Messiah University Honors Program
One University Avenue
Mechanicsburg, PA 17055
Director of the Honors Program; Professor of American History
James B. LaGrand
Director of the Honors Program; Professor of American HistoryJLaGrand@messiah.edu 717-766-2611 ext.7381
- Ph.D., U.S. History, Indiana University, 1997
- M.A., U.S. History, Indiana University, 1992
- B.A., History, Calvin College, 1990
James B. LaGrand is a historian of modern America. He teaches a wide range of courses on American history since the mid-nineteenth century, and his research and writing focuses on the intertwining of political and social history during this time. He serves as a referee, editorial reviewer, and consultant for journals, scholarly presses, and textbooks. Before moving to Pennsylvania to teach at Messiah College in 1997, he lived in Boston; Ottawa, Canada; Grand Rapids, Michigan; and Bloomington, Indiana. He and his wife, Betsy, and their three children live in Mechanicsburg, Pennsylvania.
- HIST 142: U.S. History, 1865-present syllabus
- HIST 151: "The Wild, Wild West": Battles Over the American West and the Western Image syllabus
- HIST 154: Vietnam War America syllabus
- HIST 258: Historical Methods (History sophomore seminar) syllabus
- HIST 346: U.S. History, 1890-1945 syllabus
- HIST 347: U.S. History, 1945-present syllabus
- HIST 351: Native American History syllabus
- HIST 352: African-American History since 1865 syllabus
- HIST 355: U.S. Urban History syllabus
- HIST 393: Public History syllabus
- HIST 399: Nationalism and its Discontents in Modern America syllabus
- HIST 401: Historiography and the Philosophy of History (History senior seminar) syllabus
- HONR 497: My Country, Right or Wrong? America and its Critics (honors senior seminar) syllabus
- IDCR 151: Created and Called for Community (first-year core course) syllabus
- IDWV 300: The Wages of Sin is Death: Breaking Bad as the New American Tragedy syllabus
- Indian Metropolis: Native Americans in Chicago, 1945-75. Urbana, Ill.: University of Illinois Press, 2002. Paperback edition: 2005.
- “A New History Museum Tries to Get Religion,”The Cresset Vol. 80, No. 5 (Trinity 2017): 20-27.
- “The Problems of Preaching through History.” In Confessing History: Explorations in Christian Faith and the Historian’s Vocation, edited by John Fea, Jay Green, and Eric Miller. Notre Dame, Ind.: University of Notre Dame Press, 2010. pp. 187-213.
- “Indian Work and Indian Neighborhoods: Adjusting to Life in Chicago during the 1950s.” In Enduring Nations: Native Americans in the Midwest, edited by R. David Edmunds. Urbana, Ill.: University of Illinois Press, 2008.
- “Urban Indians in the U.S. and Indian Identity: An Examination of Chicago from the 1940s through the 1970s.” In Not Strangers In These Parts: Urban Aboriginal Peoples, edited by David Newhouse and Evelyn Peters. Ottawa: Policy Research Initiative, 2003. Translated and published in French as “L’identité amérindienne urbaine dans une grande ville des États-Unis: Le Cas de Chicago des Années 1950 aux années 1970.” In Des Gens D’ici: Les Autochtones en Milieu Urbain.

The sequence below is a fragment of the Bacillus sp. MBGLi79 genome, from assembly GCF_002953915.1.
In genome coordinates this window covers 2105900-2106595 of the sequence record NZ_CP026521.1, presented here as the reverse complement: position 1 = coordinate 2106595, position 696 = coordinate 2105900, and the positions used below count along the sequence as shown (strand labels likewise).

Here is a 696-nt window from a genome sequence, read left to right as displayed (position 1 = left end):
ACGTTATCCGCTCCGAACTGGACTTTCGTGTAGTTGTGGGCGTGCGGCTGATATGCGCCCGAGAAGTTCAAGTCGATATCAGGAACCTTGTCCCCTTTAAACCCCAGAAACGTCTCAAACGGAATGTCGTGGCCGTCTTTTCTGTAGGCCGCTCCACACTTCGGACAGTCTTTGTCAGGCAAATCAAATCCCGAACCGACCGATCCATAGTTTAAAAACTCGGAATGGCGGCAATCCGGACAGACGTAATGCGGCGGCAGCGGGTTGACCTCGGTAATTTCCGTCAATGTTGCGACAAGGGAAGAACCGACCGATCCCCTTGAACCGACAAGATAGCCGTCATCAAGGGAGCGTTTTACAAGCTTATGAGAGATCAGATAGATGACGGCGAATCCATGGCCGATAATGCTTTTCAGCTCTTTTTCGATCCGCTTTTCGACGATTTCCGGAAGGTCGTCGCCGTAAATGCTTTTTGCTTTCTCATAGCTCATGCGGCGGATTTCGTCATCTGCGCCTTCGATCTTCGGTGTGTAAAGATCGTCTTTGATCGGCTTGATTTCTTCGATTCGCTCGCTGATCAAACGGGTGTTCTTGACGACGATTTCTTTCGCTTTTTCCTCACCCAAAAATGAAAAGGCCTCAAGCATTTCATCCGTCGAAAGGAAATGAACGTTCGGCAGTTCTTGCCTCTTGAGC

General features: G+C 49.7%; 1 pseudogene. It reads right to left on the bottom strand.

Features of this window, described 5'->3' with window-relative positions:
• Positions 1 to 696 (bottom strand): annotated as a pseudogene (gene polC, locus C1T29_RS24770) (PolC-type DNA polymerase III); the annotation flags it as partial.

- “What’s Religion Good For? Progressives Weigh In,” Public Discourse (November 7, 2016).
- “1963’s ‘Hud’ Shows Why Donald Trump Isn’t A Real Man,” The Federalist (March 15, 2016).
- “Bob Dylan’s Benediction For Today’s Graduates,” The Federalist (May 19, 2014).
- “Breaking Bad for Christians: A Morally Ordered Show,” Patheos (October 15, 2012).
- “Bach’s Bible and Ours,” Baylor Symposium on Faith and Culture, Baylor University, October 2017.
- “Insiders and Outsiders in American Indian History,” American Society for Ethnohistory annual meeting, Nashville TN, November 2016.
- “Revisiting Harrisburg’s City Beautiful Movement amid the Digital Turn,” Pennsylvania Historical Association annual meeting, Grantville PA, October 2015.
- “The War on Poverty at 50,” Harrisburg Rotary Club, February 2014.
- “Martin Luther King’s ‘Letter from Birmingham Jail’ Across the Generations,” Association for Core Texts and Courses (ACTC) annual conference, Ottawa, Canada, April 2013.
- “The Promise and Problems of Progressivism in Industrial America,” Center for Vision and Values Lecture Series, Grove City College, March 2012.
- “Protestant-Inspired Reform in the City: The Search for Solidarity and Connection,” Conference on Faith and History biennial meeting, George Fox University, October 2010.
James is currently working on a project entitled “Reform in the American Grain: The Idea of the Nation in Modern Social Movements” which explores the role played by American nationalism and national identity in various social movements--including the labor movement, anti-war movements, the civil rights movement, and the New Left and New Right. A second project focuses on the progressive movement from early-twentieth-century America and the ways in which its themes of connection, solidarity, and moral reform continue to be heard in contemporary social, political, and religious life.
Honors Program Assistant
Honors Program Assistantoswarner@messiah.edu 717-766-2511 ext. 7099